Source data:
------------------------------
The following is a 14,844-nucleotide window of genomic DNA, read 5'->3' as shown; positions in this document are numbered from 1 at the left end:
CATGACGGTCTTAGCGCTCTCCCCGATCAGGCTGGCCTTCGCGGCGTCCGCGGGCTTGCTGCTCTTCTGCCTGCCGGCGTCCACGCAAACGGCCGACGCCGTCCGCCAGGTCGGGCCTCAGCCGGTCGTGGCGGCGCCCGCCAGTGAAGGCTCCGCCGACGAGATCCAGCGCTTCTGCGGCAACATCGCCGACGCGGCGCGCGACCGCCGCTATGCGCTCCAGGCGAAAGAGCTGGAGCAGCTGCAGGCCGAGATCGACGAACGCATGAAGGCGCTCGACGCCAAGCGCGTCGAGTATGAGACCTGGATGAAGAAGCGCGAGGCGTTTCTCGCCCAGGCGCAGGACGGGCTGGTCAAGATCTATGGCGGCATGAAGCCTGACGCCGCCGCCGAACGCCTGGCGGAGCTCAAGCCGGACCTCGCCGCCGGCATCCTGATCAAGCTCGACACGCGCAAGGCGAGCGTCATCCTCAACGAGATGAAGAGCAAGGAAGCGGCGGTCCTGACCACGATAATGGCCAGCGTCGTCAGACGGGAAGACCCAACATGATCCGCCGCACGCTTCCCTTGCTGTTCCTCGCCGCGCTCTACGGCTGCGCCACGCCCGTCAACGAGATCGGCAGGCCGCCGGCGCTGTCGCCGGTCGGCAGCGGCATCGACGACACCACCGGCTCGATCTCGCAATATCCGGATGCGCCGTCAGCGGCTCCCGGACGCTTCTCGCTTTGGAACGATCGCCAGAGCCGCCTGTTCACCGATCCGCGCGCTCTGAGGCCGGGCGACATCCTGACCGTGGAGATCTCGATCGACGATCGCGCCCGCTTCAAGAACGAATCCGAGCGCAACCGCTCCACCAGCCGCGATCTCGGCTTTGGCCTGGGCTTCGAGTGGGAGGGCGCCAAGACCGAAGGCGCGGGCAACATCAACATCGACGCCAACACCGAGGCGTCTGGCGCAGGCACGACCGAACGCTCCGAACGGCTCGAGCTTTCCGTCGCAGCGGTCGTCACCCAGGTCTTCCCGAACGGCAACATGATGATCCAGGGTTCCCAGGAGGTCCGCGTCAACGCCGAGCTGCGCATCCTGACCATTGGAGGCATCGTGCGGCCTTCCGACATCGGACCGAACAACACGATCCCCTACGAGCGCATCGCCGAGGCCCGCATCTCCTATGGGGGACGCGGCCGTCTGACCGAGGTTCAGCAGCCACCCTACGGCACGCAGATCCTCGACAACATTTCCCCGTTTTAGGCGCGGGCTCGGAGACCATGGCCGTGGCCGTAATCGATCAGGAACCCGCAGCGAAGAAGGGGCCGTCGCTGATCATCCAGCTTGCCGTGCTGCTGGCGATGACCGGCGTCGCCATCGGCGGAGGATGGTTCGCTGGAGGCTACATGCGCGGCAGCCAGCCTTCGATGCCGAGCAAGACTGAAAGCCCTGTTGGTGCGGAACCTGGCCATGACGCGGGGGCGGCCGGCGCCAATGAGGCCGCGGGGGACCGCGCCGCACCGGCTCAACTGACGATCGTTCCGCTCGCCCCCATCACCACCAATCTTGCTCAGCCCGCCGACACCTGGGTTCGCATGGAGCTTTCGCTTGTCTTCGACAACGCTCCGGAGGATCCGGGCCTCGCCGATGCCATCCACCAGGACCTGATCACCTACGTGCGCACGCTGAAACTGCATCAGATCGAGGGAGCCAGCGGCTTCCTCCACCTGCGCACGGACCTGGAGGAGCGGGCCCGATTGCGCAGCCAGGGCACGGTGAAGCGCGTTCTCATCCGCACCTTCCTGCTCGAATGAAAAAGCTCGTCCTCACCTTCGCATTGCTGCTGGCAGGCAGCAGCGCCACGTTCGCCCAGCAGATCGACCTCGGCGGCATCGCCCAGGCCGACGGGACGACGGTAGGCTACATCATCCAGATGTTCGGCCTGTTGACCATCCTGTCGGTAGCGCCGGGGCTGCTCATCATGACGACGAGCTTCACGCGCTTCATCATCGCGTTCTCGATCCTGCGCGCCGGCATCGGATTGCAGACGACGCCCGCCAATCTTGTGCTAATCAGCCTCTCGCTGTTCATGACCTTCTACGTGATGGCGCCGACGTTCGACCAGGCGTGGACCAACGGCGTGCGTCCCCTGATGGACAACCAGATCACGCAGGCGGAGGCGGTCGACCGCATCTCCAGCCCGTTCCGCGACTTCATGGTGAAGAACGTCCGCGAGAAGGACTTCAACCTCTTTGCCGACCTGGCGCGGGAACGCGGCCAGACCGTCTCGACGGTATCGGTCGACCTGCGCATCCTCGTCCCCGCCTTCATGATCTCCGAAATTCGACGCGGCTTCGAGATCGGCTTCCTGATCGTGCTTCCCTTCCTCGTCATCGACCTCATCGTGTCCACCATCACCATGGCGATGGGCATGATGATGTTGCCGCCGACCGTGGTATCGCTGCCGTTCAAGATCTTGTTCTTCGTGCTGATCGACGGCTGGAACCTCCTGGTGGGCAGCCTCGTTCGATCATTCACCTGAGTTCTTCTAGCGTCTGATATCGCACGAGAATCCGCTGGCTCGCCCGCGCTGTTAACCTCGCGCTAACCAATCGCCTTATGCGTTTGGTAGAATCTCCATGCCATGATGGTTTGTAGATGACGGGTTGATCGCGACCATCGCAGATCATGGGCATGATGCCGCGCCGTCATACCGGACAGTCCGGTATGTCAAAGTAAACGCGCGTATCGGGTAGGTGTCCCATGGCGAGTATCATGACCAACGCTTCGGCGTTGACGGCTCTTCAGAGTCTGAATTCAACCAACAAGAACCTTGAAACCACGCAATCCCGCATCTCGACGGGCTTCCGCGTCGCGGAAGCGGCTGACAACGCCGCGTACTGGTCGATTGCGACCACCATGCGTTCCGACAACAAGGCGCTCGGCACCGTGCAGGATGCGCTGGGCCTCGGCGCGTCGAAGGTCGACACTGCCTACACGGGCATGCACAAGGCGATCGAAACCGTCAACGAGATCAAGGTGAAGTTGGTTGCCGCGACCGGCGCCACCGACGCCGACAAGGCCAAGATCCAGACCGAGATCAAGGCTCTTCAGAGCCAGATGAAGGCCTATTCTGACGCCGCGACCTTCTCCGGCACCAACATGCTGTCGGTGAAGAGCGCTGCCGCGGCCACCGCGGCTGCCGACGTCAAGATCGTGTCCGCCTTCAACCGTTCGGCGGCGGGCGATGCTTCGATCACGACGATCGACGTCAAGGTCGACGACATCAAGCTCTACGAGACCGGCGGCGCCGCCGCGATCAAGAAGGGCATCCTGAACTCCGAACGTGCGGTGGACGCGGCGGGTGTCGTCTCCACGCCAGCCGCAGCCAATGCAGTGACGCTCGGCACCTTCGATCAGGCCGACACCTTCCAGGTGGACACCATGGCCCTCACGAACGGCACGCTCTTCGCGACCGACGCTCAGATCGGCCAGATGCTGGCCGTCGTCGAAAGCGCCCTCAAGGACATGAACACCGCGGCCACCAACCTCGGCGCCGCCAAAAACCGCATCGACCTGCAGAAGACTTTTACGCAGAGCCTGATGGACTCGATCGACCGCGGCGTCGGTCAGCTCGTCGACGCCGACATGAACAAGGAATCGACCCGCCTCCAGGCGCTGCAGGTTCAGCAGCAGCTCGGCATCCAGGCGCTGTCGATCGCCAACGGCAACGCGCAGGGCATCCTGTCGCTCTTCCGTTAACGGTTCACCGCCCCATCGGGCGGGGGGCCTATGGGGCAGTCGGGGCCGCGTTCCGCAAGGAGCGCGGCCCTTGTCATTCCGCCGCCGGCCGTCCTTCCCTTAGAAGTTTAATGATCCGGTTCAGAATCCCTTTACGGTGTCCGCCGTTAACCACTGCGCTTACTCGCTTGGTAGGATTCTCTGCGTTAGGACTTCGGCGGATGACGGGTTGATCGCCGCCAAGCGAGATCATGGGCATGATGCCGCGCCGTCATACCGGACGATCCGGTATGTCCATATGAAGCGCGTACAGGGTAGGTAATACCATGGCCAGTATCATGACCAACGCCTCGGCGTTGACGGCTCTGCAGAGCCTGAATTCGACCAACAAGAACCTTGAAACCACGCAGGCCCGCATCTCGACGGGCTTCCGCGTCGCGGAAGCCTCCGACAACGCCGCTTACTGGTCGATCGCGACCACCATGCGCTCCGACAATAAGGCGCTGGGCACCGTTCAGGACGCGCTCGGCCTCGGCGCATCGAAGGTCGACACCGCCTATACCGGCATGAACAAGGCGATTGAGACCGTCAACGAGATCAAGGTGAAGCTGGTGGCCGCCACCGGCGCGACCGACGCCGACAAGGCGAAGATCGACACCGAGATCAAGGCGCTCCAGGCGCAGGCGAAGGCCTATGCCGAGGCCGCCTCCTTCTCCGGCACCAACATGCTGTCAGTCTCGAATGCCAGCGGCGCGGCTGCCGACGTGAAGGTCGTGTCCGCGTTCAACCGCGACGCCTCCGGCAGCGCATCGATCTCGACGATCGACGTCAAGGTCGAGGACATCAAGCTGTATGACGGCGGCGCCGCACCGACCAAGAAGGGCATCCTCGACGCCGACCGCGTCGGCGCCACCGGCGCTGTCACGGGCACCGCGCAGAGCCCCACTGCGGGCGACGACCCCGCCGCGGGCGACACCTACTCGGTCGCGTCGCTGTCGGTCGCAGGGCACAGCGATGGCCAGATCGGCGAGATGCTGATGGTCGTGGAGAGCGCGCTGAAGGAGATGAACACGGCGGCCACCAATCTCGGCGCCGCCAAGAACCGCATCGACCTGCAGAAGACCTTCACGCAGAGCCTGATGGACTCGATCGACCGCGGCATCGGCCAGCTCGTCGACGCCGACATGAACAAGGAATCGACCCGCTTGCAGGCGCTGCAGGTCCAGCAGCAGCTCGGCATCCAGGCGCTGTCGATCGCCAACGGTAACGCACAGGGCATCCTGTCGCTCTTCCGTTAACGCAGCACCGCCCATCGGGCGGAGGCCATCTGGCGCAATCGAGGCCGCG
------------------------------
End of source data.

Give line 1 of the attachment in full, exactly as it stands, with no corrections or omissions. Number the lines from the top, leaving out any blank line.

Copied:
The following is a 14,844-nucleotide window of genomic DNA, read 5'->3' as shown; positions in this document are numbered from 1 at the left end: